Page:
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It never rains but it pours


Last week, I attended two international conferences overseas. First one was the Asia-Pacific Economic Cooperation (APEC) Finance Ministers' Meeting (FMM) in Santiago, Chile, and the second was the Annual Meetings of the International Monetary Fund (IMF) and the World Bank Group (WBG) as a member of the Chinese delegation in Washington DC, the United States. During my stay, including a stopover in New York, I met with officials of the Government and US Federal Reserve, representatives of think tanks and credit rating agencies, as well as fund managers and key players of the business community to share and exchange views on macro economy and financial market, and brief them on the current situation of Hong Kong.

From the meetings, there was a consensus among the IMF and representatives of the business and investment sectors that global economy has been undergoing a synchronized slowdown. The pressure for an economic downturn will be even greater if trade conflicts and geopolitical tensions escalate.

Due to the uncertainties ahead, IMF announced earlier in the World Economic Outlook to lower the global growth forecast of the current year and the next. The global growth for this year is expected to be 3%, which is the lowest level in the decade and a 0.2 percent point downward revision compared with the forecast in July. This is the 5th time for IMF to lower its forecast on global economic growth. The total adjustment so far is 0.9 percent points downward. Growth forecast for 2020 is 3.4%, which is a 0.1 percent point downward revision.

Facing this rigorous moment, Government officials and business sector of different economies were encouraged by the positive progress recently seen in the trade negotiation between China and the US, and they looked forward to concrete results of the negotiation.

IMF pointed out that, to tackle economic uncertainties, around 70% of global economies have been adopting an easing monetary policy. It also advised economies to implement appropriate macroeconomic strategies and expansionary financial policies, in particular enhancing investments in human resources and infrastructures, so as to avoid getting into prolonged recession and deflation.

In fact, this aligns with the HKSAR Government’s thought in launching timely counter-cyclical measures to counter the impact of the current downside wave of global economy.

In mid August, we announced a series of measures totaling about $19.1 billion. Together with the one-off relief measures announced in the 2019-20 Budget which cost $42.9 billion, the above measures with a total sum of $62 billion are expected to provide a 2% impetus to our economy. In addition, we will expedite the implementation of minor works projects to create more job opportunities. In the light of economic downturn and local social incidents, Hong Kong’s economy, especially the transportation, logistics, tourism, retail and catering sectors have been hard hit. We are therefore formulating the third round of relief measures, in the hope to reduce the pressure of the relevant sectors.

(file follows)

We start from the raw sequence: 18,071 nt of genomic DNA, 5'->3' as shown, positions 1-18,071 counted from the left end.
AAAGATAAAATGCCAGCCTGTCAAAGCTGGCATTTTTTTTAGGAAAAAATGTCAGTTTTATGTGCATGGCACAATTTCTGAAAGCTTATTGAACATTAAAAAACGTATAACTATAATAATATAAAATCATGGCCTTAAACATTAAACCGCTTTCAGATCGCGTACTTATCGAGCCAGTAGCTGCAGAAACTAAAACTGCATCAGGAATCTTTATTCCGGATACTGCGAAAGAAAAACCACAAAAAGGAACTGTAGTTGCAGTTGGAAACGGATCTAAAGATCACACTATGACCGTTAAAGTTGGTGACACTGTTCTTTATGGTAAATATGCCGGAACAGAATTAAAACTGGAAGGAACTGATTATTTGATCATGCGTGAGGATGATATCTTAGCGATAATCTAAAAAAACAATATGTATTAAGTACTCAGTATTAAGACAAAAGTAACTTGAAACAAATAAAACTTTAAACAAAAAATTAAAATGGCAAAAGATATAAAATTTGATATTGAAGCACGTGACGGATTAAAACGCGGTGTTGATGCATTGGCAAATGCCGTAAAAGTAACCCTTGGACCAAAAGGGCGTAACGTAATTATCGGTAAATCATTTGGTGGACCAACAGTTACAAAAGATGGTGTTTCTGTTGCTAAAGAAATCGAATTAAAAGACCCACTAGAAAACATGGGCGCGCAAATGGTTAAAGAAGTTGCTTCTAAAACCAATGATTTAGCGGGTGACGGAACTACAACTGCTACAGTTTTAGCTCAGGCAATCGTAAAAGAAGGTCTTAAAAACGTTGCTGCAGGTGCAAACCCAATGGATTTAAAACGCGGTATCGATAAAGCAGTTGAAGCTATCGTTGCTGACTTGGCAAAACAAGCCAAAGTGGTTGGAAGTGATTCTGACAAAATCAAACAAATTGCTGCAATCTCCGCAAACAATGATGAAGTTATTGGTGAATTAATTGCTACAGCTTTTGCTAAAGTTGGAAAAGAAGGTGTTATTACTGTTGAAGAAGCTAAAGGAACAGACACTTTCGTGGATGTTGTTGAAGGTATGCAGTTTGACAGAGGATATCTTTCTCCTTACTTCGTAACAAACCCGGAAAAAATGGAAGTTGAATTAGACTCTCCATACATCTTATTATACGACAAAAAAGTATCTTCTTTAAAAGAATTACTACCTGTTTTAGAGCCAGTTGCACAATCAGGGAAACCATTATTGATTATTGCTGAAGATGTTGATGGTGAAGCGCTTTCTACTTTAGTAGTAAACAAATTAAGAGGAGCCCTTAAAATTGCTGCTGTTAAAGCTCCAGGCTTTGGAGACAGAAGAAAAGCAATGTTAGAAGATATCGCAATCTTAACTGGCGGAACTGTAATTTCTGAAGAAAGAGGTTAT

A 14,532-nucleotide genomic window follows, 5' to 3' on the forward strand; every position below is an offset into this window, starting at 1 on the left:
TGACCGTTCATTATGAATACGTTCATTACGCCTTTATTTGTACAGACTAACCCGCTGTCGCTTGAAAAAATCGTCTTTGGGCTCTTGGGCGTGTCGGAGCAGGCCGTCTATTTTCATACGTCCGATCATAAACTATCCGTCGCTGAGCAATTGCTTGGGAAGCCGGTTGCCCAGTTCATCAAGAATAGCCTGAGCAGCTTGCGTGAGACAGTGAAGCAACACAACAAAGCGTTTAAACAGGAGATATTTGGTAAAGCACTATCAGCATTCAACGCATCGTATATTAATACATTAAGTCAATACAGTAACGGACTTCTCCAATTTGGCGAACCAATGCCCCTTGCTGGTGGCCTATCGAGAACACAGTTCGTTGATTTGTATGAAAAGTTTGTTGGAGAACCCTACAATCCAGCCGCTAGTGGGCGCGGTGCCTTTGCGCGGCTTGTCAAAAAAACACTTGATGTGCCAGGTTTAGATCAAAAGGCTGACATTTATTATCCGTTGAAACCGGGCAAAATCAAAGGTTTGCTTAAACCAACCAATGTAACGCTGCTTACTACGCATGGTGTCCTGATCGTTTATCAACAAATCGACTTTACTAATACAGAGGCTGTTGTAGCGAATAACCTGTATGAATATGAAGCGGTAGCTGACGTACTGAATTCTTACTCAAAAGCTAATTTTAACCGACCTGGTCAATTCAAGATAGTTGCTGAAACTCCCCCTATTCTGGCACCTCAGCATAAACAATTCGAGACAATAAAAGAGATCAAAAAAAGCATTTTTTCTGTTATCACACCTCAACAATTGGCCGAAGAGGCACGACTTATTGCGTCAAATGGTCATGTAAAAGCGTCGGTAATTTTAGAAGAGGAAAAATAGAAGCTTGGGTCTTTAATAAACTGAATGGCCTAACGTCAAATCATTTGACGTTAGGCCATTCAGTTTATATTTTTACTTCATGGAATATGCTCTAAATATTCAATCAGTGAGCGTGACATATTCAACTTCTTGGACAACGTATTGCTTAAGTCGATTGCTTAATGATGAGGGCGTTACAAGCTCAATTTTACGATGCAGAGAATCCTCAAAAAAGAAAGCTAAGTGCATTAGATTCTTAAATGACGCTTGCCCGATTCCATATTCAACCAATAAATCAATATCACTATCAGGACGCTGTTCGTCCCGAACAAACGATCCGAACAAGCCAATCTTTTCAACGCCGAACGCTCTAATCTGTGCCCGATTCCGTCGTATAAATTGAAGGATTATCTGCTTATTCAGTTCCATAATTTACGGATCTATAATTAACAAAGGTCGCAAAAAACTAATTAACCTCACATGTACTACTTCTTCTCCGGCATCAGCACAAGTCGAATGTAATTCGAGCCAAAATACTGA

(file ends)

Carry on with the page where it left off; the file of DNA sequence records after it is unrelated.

To alleviate the financing pressure of enterprises, in particular small and medium enterprises (SMEs), we called on banks to be more compassionate and provide their full support to SME borrowers while complying with their credit policies and risk management principles. The Hong Kong Monetary Authority (HKMA) has recently established the Banking Sector SME Lending Coordination Mechanism, and the banking sector provided positive feedback at the first meeting conducted last week. Moreover, HKMA has reduced the counter-cyclical capital buffer (CCyB) ratio to 2% from 2.5%, which allows banks to release the capital buffer built up in the past. Through this, it is expected that an additional funding of around $200-$300 billion can be provided for lending.

All the people I have met during the trip were very concerned about the current situation and development of Hong Kong. They were particularly concerned by the safety of Hong Kong as we have been a very safe city for years but blockage and vandalism of the airport and railways as well as violent acts on streets kept happening in the past months.

Many of the business people said that they did believe that the unique position and advantages of Hong Kong offer numerous investment and development opportunities. However, they were worried about the violent acts and damage to infrastructures, which led them to defer investment plans.

At my meetings with them, I provided an update on the current situation of Hong Kong, the Government’s determination to stop violence, our commitment in safeguarding the free flow of capital within, into and out of Hong Kong, as well as ensuring the comprehensive and effective implementation of the "one country, two systems" principle. Hong Kong’s institutional strengths and core competitiveness are still intact and widely recognized by many international agencies. Although their confidence remains, the persistent social unrest and violent attacks made them worried about the prospect of Hong Kong. They stated that if the current situation continues, they would have no choice but to consider other alternatives to plan for the worst.

October 20, 2019